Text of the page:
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A person’s life expectancy and health depend upon their physical activity and fitness. Many diseases, like coronary heart disease, colon cancer, and breast cancer, are more likely to happen if you don’t move around much. Recent research has shown that the number of people who die from not being active is getting close to the number of people who smoke cigarettes. People have called it a pandemic because it affects many people and raises the chances of people getting sick.

1. Prioritise Planning

So, let’s say you want to create a place where students can learn and practise good behaviour. In that case, it’s important to consider the lesson’s main goals. We all put a lot of time and thought into making our lessons and units. First, you should come up with clear procedures and share the schedule of activities for each class with everyone. Some students’ worries, which could make them act badly, might be taken care of. When students are sure of themselves and know what will happen in each PE class, they can use the mental and emotional energy they would have otherwise spent worrying about what will happen next to think about and do more useful things during the class.

2. Direct Teaching

This way of teaching lets the teacher keep control of the class and do a lot in a short amount of time. Because of this, the students will have many chances to improve their skills, especially any new ones they may have picked up. On the other hand, since the classroom is centred around the teacher, it’s more likely that some students won’t get enough feedback, which limits their ability to be creative. Also, less skilled athletes are more likely to be overlooked. At the same time, the best athletes get the most attention. But this does not mean that it is an inefficient classroom technique. There are a lot of benefits to this method, and the efficiency of the method depends upon the teacher.

3. Convergent Discovery

Students are given a problem with only one right answer in this activity. Students must use their physical skills and ability to think critically and get along with others. On the other hand, it’s up to the students to find ways to get themselves going. For example, the “One Way” task involves putting 48 squares of different colours in a 6×8 grid on the ground. The only person who knows the right pre-planned route is the coach. Now that they’ve reached this point, the kids have to take turns crossing the road, and the bus driver will show them which squares are safe to walk in. Because in the end, every student will have to cross. For them to meet the deadline, they will have to remember the information and work together. This would enhance co-operation.

4. Build Time in the Schedule for breaks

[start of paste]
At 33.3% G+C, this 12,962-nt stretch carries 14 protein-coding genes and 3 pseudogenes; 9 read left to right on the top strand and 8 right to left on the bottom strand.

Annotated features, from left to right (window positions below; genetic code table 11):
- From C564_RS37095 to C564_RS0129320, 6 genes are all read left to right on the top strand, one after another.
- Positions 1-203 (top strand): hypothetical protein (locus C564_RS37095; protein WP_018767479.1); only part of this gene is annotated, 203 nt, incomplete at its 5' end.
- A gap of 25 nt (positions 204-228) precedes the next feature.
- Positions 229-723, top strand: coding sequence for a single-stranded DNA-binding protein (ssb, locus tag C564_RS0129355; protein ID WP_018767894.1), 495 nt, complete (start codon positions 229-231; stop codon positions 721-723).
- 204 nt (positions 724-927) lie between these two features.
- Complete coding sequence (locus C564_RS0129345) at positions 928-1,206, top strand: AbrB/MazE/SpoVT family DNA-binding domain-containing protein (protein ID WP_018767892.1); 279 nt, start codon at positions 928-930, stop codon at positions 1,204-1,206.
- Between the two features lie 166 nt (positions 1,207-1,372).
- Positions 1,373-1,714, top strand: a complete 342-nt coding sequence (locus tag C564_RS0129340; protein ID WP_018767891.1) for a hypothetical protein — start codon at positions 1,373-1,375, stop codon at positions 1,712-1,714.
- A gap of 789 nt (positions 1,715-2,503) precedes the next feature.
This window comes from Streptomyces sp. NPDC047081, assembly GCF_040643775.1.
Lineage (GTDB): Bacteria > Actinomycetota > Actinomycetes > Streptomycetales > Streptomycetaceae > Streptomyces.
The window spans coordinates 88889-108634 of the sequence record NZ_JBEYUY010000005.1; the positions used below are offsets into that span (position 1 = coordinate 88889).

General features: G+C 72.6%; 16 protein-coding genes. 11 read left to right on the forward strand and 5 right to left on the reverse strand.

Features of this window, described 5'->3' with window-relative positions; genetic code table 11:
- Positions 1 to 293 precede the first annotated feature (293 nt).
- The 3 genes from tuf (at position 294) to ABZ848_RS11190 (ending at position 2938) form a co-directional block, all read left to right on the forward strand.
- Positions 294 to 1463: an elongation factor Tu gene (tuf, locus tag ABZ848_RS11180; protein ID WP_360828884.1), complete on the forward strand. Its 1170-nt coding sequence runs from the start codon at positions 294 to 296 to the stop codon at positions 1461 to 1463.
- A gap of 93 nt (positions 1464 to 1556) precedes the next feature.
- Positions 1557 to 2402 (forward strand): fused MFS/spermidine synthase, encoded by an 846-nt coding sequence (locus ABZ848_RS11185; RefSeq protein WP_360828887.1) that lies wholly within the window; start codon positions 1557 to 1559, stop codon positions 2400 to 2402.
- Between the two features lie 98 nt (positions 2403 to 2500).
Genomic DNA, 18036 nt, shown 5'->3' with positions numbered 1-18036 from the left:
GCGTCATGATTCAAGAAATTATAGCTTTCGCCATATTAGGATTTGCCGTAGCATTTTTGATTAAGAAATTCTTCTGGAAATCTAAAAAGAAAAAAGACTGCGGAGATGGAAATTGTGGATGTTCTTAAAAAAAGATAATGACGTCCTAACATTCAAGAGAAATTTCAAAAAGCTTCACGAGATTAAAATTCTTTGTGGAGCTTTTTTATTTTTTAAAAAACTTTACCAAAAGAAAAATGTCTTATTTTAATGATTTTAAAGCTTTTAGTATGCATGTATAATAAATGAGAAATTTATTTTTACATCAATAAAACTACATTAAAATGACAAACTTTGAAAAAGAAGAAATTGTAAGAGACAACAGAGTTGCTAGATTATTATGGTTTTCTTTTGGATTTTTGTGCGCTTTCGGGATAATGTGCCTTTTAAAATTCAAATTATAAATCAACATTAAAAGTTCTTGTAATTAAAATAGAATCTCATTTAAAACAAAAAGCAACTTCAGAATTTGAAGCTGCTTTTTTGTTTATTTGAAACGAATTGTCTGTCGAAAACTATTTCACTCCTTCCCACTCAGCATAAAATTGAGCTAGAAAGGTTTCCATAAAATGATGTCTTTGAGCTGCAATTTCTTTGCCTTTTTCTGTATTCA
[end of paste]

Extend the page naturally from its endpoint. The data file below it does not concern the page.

At your school, you can encourage students to be physically active in some ways, such as by giving them time for breaks. Students should be encouraged to play more freely during break times. This is in contrast to how organised physical education classes are. Your school may have a lot of different ways to implement breaks and when they are within the school day. There might be one longer break in the afternoon or many shorter breaks spread out over the day. Make sure that your school’s schedule has time for breaks and that it isn’t crowded out by other activities, no matter how you add it to the curriculum.

5. Upgrade Your Playground Equipment

When playground equipment is broken, or there isn’t enough, it doesn’t show that your school wants to encourage physical play. So, look at the playground equipment you already have and decide if it needs to be changed or if you should add some new equipment. It’s important to remember that not every piece of playground equipment is made the same way. Look for playground equipment that will last a long time to help kids grow and play with others so everyone can enjoy a break.


Most kids in primary school take part in physical education for half an hour once a week. You will have those kids for 36 weeks out of the year. That’s the same as getting 18 hours of physical education a year. This number drops quickly when you think about things like fire drills, doing homework in class, science fairs, unplanned photo days, appointments, family vacations, and sick days. Taking care of the classroom can help you keep more of the time you spend teaching. Physical activity enhances creativity, improves attention, and keeps the mind healthy and fresh, making learning more effective.

Take a look at PE Office, an online platform that provides lesson plans and schemes of work for your PE department to make educating easier. You can call the team on 01909 776900, send an email to or directly book a free online demonstration here